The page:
Raise the debt limit. Raise my taxes, and your own. Cut spending on what we can’t afford. Or step aside and let an adult take the job.

Best regards,
Bill Abbott

abbott.bill@gmail.com

Corrected captions for the Denver Post’s Plog of WWII in the Pacific.


Have a look at the well chosen pictures at the Denver Post’s Photo Blog or Plog. http://blogs.denverpost.com/captured/2010/03/18/captured-blog-the-pacific-and-adjacent-theaters/1547/

Sadly, the captions seem to have been either the intentionally uninformative wartime stuff, or edited to reduce meaning. I ended up with strong feelings about a bunch of the captions and sent them back the following suggestions. You may snicker knowingly if you please. I stopped after photo #19, and I tried to hit the meaningful stuff, and wound up sending them the following as comments. In each case I’ve put the photo caption and then my comment:

“2: December 7, 1941: This picture, taken by a Japanese photographer, shows how American ships are clustered together before the surprise Japanese aerial attack on Pear Harbor, Hawaii, on Sunday morning, Dec. 7, 1941. Minutes later the full impact of the assault was felt and Pearl Harbor became a flaming target. (AP Photo)”

Not to quibble but shore installations (Hickam Field) are already aflame, bombs have clearly gone off in the water of the harbor, torpedo tracks are visible and an explosion appears to be illuminating the third ship from the left, front row, the USS West Virginia. This photo is seconds, not minutes, from the full impact being felt. It is credited “Photo #: NH 50931” by the National Archives.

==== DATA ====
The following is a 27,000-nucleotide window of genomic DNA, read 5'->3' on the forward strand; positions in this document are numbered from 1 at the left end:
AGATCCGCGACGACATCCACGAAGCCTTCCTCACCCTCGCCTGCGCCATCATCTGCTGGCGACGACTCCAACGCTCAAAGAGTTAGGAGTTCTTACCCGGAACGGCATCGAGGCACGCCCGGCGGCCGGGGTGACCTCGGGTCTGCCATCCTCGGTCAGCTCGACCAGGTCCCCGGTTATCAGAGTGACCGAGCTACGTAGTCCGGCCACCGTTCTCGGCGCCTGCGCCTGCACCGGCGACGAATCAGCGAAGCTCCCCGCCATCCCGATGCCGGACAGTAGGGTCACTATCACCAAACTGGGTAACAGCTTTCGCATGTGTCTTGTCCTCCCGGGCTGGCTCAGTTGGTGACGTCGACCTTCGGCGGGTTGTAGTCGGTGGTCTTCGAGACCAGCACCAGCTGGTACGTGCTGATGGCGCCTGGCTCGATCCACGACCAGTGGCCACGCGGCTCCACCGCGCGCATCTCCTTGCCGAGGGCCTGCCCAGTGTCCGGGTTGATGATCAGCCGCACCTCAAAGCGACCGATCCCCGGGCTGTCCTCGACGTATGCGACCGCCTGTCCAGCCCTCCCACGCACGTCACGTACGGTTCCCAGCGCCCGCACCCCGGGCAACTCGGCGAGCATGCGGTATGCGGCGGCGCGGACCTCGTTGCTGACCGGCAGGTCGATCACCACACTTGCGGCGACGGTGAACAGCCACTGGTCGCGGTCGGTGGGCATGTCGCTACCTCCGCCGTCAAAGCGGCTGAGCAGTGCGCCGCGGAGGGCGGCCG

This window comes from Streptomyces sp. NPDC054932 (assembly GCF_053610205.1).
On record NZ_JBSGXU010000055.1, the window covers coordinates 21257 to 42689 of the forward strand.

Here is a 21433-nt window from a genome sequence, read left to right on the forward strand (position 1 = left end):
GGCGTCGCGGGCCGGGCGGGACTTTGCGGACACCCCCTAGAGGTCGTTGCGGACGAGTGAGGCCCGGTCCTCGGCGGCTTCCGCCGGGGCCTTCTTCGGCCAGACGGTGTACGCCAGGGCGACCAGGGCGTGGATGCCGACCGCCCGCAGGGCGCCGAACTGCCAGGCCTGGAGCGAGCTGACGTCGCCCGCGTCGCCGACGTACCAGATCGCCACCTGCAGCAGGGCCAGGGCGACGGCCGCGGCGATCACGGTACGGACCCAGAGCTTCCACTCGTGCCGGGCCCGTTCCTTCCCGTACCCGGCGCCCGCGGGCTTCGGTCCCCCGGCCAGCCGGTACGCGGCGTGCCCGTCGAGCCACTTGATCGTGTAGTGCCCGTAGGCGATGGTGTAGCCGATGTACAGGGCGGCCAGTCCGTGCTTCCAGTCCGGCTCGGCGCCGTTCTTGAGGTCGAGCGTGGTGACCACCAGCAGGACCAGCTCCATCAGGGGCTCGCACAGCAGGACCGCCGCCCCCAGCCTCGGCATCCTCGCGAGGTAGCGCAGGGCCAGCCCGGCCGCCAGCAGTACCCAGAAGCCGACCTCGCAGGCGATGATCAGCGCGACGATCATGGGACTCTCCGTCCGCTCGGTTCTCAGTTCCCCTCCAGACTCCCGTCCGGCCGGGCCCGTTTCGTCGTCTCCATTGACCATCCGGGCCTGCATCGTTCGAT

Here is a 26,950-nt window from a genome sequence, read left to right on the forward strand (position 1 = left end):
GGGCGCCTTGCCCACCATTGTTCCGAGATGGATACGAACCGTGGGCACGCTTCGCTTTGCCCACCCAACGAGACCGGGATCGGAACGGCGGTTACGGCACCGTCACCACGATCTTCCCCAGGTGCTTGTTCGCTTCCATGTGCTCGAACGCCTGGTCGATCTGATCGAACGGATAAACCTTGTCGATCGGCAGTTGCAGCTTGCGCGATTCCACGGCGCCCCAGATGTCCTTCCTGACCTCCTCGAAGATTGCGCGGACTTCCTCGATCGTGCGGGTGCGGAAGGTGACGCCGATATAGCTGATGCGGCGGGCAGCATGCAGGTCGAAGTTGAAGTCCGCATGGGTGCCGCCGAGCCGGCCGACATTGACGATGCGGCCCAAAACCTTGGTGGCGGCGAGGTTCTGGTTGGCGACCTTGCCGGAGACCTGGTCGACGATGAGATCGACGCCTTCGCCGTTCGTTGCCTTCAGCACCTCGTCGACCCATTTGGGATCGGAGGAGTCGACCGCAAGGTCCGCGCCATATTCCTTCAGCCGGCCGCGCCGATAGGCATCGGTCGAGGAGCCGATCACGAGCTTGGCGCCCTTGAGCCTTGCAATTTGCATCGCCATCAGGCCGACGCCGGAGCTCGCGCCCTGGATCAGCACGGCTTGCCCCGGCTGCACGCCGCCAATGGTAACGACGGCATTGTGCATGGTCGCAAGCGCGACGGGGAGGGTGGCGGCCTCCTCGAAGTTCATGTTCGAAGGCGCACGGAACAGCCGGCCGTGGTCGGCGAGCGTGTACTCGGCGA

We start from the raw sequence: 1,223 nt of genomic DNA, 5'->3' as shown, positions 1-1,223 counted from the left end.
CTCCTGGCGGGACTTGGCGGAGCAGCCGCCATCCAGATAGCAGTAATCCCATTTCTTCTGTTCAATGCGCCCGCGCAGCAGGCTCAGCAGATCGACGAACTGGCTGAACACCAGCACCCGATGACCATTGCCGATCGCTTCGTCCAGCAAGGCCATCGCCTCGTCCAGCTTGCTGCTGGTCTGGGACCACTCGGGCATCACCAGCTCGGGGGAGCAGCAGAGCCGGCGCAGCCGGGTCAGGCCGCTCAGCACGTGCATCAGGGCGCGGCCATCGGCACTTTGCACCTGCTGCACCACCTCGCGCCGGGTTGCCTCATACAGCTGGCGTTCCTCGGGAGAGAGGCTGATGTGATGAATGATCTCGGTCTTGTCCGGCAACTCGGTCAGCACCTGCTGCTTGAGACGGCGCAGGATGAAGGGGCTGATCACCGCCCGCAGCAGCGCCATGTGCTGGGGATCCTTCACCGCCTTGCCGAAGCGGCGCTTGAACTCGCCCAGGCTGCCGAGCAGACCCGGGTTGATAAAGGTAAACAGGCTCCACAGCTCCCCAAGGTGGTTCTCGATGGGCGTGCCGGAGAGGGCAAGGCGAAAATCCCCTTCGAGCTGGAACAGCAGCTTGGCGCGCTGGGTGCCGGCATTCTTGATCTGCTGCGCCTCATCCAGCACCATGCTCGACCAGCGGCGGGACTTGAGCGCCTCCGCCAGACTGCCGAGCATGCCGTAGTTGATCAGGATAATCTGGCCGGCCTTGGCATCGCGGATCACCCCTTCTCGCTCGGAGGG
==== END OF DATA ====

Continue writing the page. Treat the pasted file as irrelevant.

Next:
“4: December 7, 1941: The battleship USS Arizona belches smoke as it topples over into the sea during a Japanese surprise attack on Pearl Harbor, Hawaii. The ship sank with more than 80 percent of its 1,500-man crew. The attack, which left 2,343 Americans dead and 916 missing, broke the backbone of the U.S. Pacific Fleet and forced America out of a policy of isolationism. President Franklin D. Roosevelt announced that it was “a date which will live in infamy” and Congress declared war on Japan the morning after. (AP Photo)”

The battleship USS Arizona had already sunk, on an even keel, as she still lies today, before this photograph was taken. Note the forward main gun turret and gun barrel, in the lower left. The forward mast collapsed, as shown, into the void left by the explosion of the forward magazine, which sank the ship. The flames are from burning fuel oil. The fires were not extinguished until December 8, so this picture may have been taken on the Day of Infamy, of the day after. Compare to official U. S. Navy photo Photo #: 80-G-1021538, taken on the 9th of December, after the fires were out, showing the forward mast in the same shape.

“9: April 18, 1942: A B-25 Mitchell bomber takes off from the USS Hornet’s flight deck for the initial air raid on Tokyo, Japan, a secret military mission U.S. President Roosevelt referred to as Shangri-La. (AP Photo)”

When asked where the US bombers that struck Japan on April 18, 1942 had flown from, President Roosevelt replied (humorously) “Shangra La”, an imaginary paradise invented by novelist James Hilton. He showed shrewd tactical sense, the imaginary location was placed on the Asian mainland, opposite the direction the B-25s had actually came from. The U. S. Navy later had an air craft carrier named the “USS Shangra-la”, making it the only US ship named after an imaginary place, work of fiction, or a presidential joke, your choice.